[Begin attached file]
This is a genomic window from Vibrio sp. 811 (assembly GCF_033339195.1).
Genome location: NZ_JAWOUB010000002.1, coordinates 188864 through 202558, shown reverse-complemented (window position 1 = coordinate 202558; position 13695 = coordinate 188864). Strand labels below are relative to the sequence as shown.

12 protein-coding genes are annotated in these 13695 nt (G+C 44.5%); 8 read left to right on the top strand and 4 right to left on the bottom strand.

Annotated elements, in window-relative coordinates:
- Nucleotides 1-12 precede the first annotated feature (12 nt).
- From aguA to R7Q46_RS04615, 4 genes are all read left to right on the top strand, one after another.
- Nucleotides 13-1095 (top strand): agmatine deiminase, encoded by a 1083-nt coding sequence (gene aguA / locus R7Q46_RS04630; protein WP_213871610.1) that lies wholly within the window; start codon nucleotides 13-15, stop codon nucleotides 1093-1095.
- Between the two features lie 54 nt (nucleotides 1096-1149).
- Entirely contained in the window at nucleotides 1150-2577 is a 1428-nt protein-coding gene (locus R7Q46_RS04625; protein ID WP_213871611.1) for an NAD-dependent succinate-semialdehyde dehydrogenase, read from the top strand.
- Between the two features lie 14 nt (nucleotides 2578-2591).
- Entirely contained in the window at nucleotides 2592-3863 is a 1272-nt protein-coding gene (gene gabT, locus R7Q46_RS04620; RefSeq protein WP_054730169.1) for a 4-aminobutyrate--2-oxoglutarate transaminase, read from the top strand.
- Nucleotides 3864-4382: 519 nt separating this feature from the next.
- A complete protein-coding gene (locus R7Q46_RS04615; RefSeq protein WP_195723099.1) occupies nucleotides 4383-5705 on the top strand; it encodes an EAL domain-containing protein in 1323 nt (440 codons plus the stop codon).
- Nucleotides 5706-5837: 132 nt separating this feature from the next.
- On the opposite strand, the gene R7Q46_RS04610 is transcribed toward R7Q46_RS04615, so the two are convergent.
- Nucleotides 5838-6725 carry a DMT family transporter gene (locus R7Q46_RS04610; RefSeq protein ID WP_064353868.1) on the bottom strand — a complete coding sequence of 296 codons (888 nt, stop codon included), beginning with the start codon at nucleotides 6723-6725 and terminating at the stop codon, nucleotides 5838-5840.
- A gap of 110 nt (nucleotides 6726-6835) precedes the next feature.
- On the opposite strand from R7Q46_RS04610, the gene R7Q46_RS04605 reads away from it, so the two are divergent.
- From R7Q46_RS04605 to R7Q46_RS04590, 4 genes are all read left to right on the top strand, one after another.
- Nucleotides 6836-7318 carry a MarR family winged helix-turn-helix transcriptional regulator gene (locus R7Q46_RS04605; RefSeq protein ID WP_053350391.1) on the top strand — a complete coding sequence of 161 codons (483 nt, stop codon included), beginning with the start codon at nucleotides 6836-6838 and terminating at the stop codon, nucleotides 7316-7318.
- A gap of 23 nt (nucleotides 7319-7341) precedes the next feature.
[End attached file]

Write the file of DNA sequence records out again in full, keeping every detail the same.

This is a genomic window from Vibrio sp. 811 (assembly GCF_033339195.1).
Genome location: NZ_JAWOUB010000002.1, coordinates 188864 through 202558, shown reverse-complemented (window position 1 = coordinate 202558; position 13695 = coordinate 188864). Strand labels below are relative to the sequence as shown.

12 protein-coding genes are annotated in these 13695 nt (G+C 44.5%); 8 read left to right on the top strand and 4 right to left on the bottom strand.

Annotated elements, in window-relative coordinates:
- Nucleotides 1-12 precede the first annotated feature (12 nt).
- From aguA to R7Q46_RS04615, 4 genes are all read left to right on the top strand, one after another.
- Nucleotides 13-1095 (top strand): agmatine deiminase, encoded by a 1083-nt coding sequence (gene aguA / locus R7Q46_RS04630; protein WP_213871610.1) that lies wholly within the window; start codon nucleotides 13-15, stop codon nucleotides 1093-1095.
- Between the two features lie 54 nt (nucleotides 1096-1149).
- Entirely contained in the window at nucleotides 1150-2577 is a 1428-nt protein-coding gene (locus R7Q46_RS04625; protein ID WP_213871611.1) for an NAD-dependent succinate-semialdehyde dehydrogenase, read from the top strand.
- Between the two features lie 14 nt (nucleotides 2578-2591).
- Entirely contained in the window at nucleotides 2592-3863 is a 1272-nt protein-coding gene (gene gabT, locus R7Q46_RS04620; RefSeq protein WP_054730169.1) for a 4-aminobutyrate--2-oxoglutarate transaminase, read from the top strand.
- Nucleotides 3864-4382: 519 nt separating this feature from the next.
- A complete protein-coding gene (locus R7Q46_RS04615; RefSeq protein WP_195723099.1) occupies nucleotides 4383-5705 on the top strand; it encodes an EAL domain-containing protein in 1323 nt (440 codons plus the stop codon).
- Nucleotides 5706-5837: 132 nt separating this feature from the next.
- On the opposite strand, the gene R7Q46_RS04610 is transcribed toward R7Q46_RS04615, so the two are convergent.
- Nucleotides 5838-6725 carry a DMT family transporter gene (locus R7Q46_RS04610; RefSeq protein ID WP_064353868.1) on the bottom strand — a complete coding sequence of 296 codons (888 nt, stop codon included), beginning with the start codon at nucleotides 6723-6725 and terminating at the stop codon, nucleotides 5838-5840.
- A gap of 110 nt (nucleotides 6726-6835) precedes the next feature.
- On the opposite strand from R7Q46_RS04610, the gene R7Q46_RS04605 reads away from it, so the two are divergent.
- From R7Q46_RS04605 to R7Q46_RS04590, 4 genes are all read left to right on the top strand, one after another.
- Nucleotides 6836-7318 carry a MarR family winged helix-turn-helix transcriptional regulator gene (locus R7Q46_RS04605; RefSeq protein ID WP_053350391.1) on the top strand — a complete coding sequence of 161 codons (483 nt, stop codon included), beginning with the start codon at nucleotides 6836-6838 and terminating at the stop codon, nucleotides 7316-7318.
- A gap of 23 nt (nucleotides 7319-7341) precedes the next feature.